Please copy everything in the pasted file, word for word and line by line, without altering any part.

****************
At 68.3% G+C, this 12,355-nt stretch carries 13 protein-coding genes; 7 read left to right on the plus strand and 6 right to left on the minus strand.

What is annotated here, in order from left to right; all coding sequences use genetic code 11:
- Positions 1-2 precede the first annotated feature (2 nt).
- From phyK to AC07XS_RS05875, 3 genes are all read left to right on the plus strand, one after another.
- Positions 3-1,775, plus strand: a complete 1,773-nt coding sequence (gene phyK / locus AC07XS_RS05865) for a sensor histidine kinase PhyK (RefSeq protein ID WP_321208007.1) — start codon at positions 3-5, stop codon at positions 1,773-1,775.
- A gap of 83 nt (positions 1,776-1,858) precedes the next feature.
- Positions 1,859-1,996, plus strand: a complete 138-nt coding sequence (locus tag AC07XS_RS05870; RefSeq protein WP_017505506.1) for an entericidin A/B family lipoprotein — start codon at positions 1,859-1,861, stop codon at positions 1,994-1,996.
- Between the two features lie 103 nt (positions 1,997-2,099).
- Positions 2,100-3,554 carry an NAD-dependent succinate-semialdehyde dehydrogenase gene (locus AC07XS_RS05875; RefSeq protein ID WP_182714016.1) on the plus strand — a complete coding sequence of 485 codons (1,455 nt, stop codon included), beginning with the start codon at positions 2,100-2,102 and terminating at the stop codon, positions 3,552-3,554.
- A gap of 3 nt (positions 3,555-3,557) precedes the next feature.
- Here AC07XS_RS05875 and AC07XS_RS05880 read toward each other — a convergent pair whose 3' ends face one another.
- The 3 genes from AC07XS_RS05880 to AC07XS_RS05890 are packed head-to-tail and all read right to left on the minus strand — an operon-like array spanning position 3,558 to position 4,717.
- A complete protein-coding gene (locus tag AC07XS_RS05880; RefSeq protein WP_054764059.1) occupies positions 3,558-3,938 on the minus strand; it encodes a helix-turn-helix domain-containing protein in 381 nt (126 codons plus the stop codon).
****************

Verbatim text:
At 68.3% G+C, this 12,355-nt stretch carries 13 protein-coding genes; 7 read left to right on the plus strand and 6 right to left on the minus strand.

What is annotated here, in order from left to right; all coding sequences use genetic code 11:
- Positions 1-2 precede the first annotated feature (2 nt).
- From phyK to AC07XS_RS05875, 3 genes are all read left to right on the plus strand, one after another.
- Positions 3-1,775, plus strand: a complete 1,773-nt coding sequence (gene phyK / locus AC07XS_RS05865) for a sensor histidine kinase PhyK (RefSeq protein ID WP_321208007.1) — start codon at positions 3-5, stop codon at positions 1,773-1,775.
- A gap of 83 nt (positions 1,776-1,858) precedes the next feature.
- Positions 1,859-1,996, plus strand: a complete 138-nt coding sequence (locus tag AC07XS_RS05870; RefSeq protein WP_017505506.1) for an entericidin A/B family lipoprotein — start codon at positions 1,859-1,861, stop codon at positions 1,994-1,996.
- Between the two features lie 103 nt (positions 1,997-2,099).
- Positions 2,100-3,554 carry an NAD-dependent succinate-semialdehyde dehydrogenase gene (locus AC07XS_RS05875; RefSeq protein ID WP_182714016.1) on the plus strand — a complete coding sequence of 485 codons (1,455 nt, stop codon included), beginning with the start codon at positions 2,100-2,102 and terminating at the stop codon, positions 3,552-3,554.
- A gap of 3 nt (positions 3,555-3,557) precedes the next feature.
- Here AC07XS_RS05875 and AC07XS_RS05880 read toward each other — a convergent pair whose 3' ends face one another.
- The 3 genes from AC07XS_RS05880 to AC07XS_RS05890 are packed head-to-tail and all read right to left on the minus strand — an operon-like array spanning position 3,558 to position 4,717.
- A complete protein-coding gene (locus tag AC07XS_RS05880; RefSeq protein WP_054764059.1) occupies positions 3,558-3,938 on the minus strand; it encodes a helix-turn-helix domain-containing protein in 381 nt (126 codons plus the stop codon).